Some locals wonder if it is too soon to beautify the wreckage of war because artists have painted brilliant sunflowers over heaps of burnt-out cars destroyed in Russia's invasion of Ukraine.
A group of painters from Ukraine and the United States have plans to sell digital images of the work as non-fungible NFTs to raise money for Ukrainian artists, rebuilding projects and other causes.
The cars were recovered largely in the city of Irpin, on the outskirts of the country's capital, Kyiv.
According to Trek Kelly, a Los Angeles-based muralist who helped initiate the project, many came from a bridge destroyed by Ukrainian forces to stop the advance of Russian tanks.
He said that the work was approved by the city authorities and assured the artists that no one had died in the vehicles.
One couple who owned one of the vehicles thanked them for the repurposing of these cars into something more beautiful, Kelly said.
Other residents were less sure this week as they walked around the works that litter the main road leading into Irpin, where authorities say 200 -- 300 civilians were killed by Russian attacks before the city was taken back by Ukrainian forces in late March.
Russia hasn't targeted civilians in Ukraine, as it calls it its special military operation.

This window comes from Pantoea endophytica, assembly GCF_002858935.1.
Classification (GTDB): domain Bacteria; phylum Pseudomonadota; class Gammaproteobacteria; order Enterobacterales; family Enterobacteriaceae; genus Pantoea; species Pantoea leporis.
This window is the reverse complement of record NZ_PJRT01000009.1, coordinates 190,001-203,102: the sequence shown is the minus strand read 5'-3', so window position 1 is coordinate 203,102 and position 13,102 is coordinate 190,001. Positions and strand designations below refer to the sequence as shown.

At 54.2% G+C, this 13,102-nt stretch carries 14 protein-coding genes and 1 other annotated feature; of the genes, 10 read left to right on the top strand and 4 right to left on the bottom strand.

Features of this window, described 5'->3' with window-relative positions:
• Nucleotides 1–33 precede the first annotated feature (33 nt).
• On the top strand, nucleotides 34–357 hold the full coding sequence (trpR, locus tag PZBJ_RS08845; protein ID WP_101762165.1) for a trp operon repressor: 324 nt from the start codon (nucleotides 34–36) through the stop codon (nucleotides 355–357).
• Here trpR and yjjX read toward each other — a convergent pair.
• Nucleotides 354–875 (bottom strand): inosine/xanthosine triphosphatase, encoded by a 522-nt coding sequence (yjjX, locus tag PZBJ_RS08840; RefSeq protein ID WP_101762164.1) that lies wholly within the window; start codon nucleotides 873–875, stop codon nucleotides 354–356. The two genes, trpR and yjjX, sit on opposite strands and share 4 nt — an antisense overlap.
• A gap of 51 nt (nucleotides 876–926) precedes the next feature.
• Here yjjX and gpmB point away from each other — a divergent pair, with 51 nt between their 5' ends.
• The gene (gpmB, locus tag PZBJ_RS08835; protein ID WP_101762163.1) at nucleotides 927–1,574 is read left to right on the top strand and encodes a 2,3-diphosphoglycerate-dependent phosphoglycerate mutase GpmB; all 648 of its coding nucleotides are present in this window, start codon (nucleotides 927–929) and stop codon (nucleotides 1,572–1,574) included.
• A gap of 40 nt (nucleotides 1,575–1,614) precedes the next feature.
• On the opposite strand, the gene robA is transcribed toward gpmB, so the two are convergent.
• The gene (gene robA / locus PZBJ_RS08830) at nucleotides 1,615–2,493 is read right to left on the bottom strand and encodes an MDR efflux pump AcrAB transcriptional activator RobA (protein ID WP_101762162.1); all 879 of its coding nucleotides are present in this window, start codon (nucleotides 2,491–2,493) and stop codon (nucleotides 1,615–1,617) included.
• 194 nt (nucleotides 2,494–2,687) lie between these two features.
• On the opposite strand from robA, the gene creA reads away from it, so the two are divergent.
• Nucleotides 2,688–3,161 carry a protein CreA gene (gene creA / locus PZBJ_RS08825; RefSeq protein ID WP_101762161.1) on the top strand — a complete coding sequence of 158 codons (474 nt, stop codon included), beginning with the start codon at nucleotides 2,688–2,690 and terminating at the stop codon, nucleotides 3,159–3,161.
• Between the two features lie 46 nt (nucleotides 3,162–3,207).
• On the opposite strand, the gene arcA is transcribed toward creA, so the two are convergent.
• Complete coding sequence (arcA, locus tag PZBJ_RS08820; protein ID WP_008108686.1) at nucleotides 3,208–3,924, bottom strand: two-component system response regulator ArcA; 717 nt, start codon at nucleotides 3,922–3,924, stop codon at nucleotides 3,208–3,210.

Casimir Kiendl, who originally hails from Wales but was living in Ukraine when the war began, questioned whether the timing was right for such art.
The memories are still fresh, said Kyiv resident Yuliya Zaliubovska, who fled to France during the war and stopped for a look during a visit to Ukraine on Wednesday.
Kelly and Olena Yanko, a Ukrainian artist who was involved in the project, said they respected the concerns but hoped the site would become a place for reflection.
They think we are dancing on the graves of those who died, Yanko said.
We will win the war, because we can beat the enemy, whether it's with a paintbrush or with weapons. Other cities had already offered them sites for more murals with sunflowers, according to Kelly, the Ukrainian national flower.